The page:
Tuesday, Jan 16, 2018
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State sues Wauseon Internet cafe, 2 others

DeWine says sites opened during moratorium

COLUMBUS — Ohio Attorney General Mike DeWine expanded his crackdown on Internet sweepstakes cafes Tuesday with the filing of lawsuits against a Wauseon business and two others in Van Wert and Mahoning counties.

He contends the three cafes violated the state’s moratorium prohibiting the opening of sweepstakes cafes using machines that he and others argue look and act too much like slot machines. Cafes were required under state law to file affidavits with the state by June 11, 2012, attesting to their existence and providing key information about the businesses.

Lucky Sweepstakes at 475 E. Linfoot St. in Wauseon failed to file such an affidavit by the deadline, a suit filed in Fulton County Common Pleas Court contends.

“As such, there exists a presumption that the locations were not in existence and operating prior to June 11, 2012,” it reads.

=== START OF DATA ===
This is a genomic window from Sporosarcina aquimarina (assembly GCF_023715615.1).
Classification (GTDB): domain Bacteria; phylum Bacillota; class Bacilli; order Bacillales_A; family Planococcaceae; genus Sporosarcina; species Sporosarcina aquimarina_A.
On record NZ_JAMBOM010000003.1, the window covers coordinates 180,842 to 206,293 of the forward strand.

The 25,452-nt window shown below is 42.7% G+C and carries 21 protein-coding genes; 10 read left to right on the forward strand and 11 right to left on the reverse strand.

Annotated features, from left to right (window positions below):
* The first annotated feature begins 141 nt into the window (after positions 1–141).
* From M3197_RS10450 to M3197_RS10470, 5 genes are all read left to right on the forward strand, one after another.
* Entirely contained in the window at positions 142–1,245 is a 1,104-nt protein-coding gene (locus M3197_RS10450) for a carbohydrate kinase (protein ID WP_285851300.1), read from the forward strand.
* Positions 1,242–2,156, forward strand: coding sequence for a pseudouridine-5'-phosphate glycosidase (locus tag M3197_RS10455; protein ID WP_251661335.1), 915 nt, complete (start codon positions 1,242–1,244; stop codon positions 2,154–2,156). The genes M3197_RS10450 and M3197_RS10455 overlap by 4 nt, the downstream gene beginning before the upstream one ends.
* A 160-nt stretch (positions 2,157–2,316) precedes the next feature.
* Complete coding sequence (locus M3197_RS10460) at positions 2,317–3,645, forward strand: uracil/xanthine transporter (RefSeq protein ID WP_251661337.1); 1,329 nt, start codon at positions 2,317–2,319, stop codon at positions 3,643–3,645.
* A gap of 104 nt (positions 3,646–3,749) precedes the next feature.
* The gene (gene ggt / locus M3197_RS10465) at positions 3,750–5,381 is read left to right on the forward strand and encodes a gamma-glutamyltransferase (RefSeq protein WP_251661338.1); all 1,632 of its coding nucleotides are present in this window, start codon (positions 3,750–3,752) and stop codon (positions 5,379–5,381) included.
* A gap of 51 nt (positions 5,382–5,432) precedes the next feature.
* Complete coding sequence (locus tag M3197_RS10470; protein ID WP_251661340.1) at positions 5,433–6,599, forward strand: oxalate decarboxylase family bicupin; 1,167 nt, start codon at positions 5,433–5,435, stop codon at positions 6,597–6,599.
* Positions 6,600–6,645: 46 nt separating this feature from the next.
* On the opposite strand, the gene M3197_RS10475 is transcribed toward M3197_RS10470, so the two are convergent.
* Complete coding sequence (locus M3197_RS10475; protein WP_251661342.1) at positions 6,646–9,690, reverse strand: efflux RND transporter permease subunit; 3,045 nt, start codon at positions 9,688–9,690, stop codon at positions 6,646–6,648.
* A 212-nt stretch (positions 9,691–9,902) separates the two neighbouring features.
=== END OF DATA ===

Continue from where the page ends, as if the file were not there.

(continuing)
The suit seeks a preliminary injunction against Lucky’s operation. It does not identify owners or managers of the business but rather generally names 15 “John Does” as defendants.

Similar lawsuits were filed against A.J.’s Sweepstakes at 1150 S. Shannon St. in Van Wert and Winners Palace II, 1698 S. Raccoon Road in Austintown.

“While we suspect Ohio gambling laws are likely being violated at nearly all Internet cafes in Ohio, the clearest illegal activity occurs when an establishment opens in violation of the statewide moratorium,” Mr. DeWine said. “My office will not hesitate to take actions to shutter these illegal establishments when evidence shows they did not exist prior to the moratorium.”

Mr. DeWine testified in Senate committee in favor of House Bill 7, designed to remove the profit motive from the machines and essentially put the cafes out of business. The committee approved a separate bill extending the existing moratorium on the opening and expansion of sweepstakes cafes for nearly another year while the Senate considers House Bill 7. The full Senate is expected to vote on the moratorium bill today.

More than 800 cafes registered with the attorney general’s office when the moratorium was enacted last year. The cafe operators contend that they are not gambling operations but are rather using preprogrammed sweepstakes machines as promotions for the sale of their cards for long-distance phone-call minutes or Internet time.

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